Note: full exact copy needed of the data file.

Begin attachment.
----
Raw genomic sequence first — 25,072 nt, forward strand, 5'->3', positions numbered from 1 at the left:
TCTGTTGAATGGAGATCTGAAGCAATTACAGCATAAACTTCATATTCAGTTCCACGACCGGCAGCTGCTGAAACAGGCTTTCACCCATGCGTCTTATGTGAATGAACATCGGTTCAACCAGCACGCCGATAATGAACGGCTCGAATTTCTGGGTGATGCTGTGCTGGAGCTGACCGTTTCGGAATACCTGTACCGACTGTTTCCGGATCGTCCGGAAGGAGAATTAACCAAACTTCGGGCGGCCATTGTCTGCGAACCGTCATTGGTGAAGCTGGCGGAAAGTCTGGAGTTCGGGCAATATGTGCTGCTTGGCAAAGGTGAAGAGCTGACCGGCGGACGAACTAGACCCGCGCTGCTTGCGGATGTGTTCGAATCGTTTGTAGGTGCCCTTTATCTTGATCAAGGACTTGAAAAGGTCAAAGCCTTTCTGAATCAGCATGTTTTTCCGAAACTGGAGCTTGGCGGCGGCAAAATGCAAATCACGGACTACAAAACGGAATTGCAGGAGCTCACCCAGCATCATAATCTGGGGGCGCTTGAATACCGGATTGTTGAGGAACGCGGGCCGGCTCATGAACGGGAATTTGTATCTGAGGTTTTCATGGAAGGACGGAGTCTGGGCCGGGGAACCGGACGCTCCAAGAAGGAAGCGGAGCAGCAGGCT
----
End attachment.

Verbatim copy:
Raw genomic sequence first — 25,072 nt, forward strand, 5'->3', positions numbered from 1 at the left:
TCTGTTGAATGGAGATCTGAAGCAATTACAGCATAAACTTCATATTCAGTTCCACGACCGGCAGCTGCTGAAACAGGCTTTCACCCATGCGTCTTATGTGAATGAACATCGGTTCAACCAGCACGCCGATAATGAACGGCTCGAATTTCTGGGTGATGCTGTGCTGGAGCTGACCGTTTCGGAATACCTGTACCGACTGTTTCCGGATCGTCCGGAAGGAGAATTAACCAAACTTCGGGCGGCCATTGTCTGCGAACCGTCATTGGTGAAGCTGGCGGAAAGTCTGGAGTTCGGGCAATATGTGCTGCTTGGCAAAGGTGAAGAGCTGACCGGCGGACGAACTAGACCCGCGCTGCTTGCGGATGTGTTCGAATCGTTTGTAGGTGCCCTTTATCTTGATCAAGGACTTGAAAAGGTCAAAGCCTTTCTGAATCAGCATGTTTTTCCGAAACTGGAGCTTGGCGGCGGCAAAATGCAAATCACGGACTACAAAACGGAATTGCAGGAGCTCACCCAGCATCATAATCTGGGGGCGCTTGAATACCGGATTGTTGAGGAACGCGGGCCGGCTCATGAACGGGAATTTGTATCTGAGGTTTTCATGGAAGGACGGAGTCTGGGCCGGGGAACCGGACGCTCCAAGAAGGAAGCGGAGCAGCAGGCT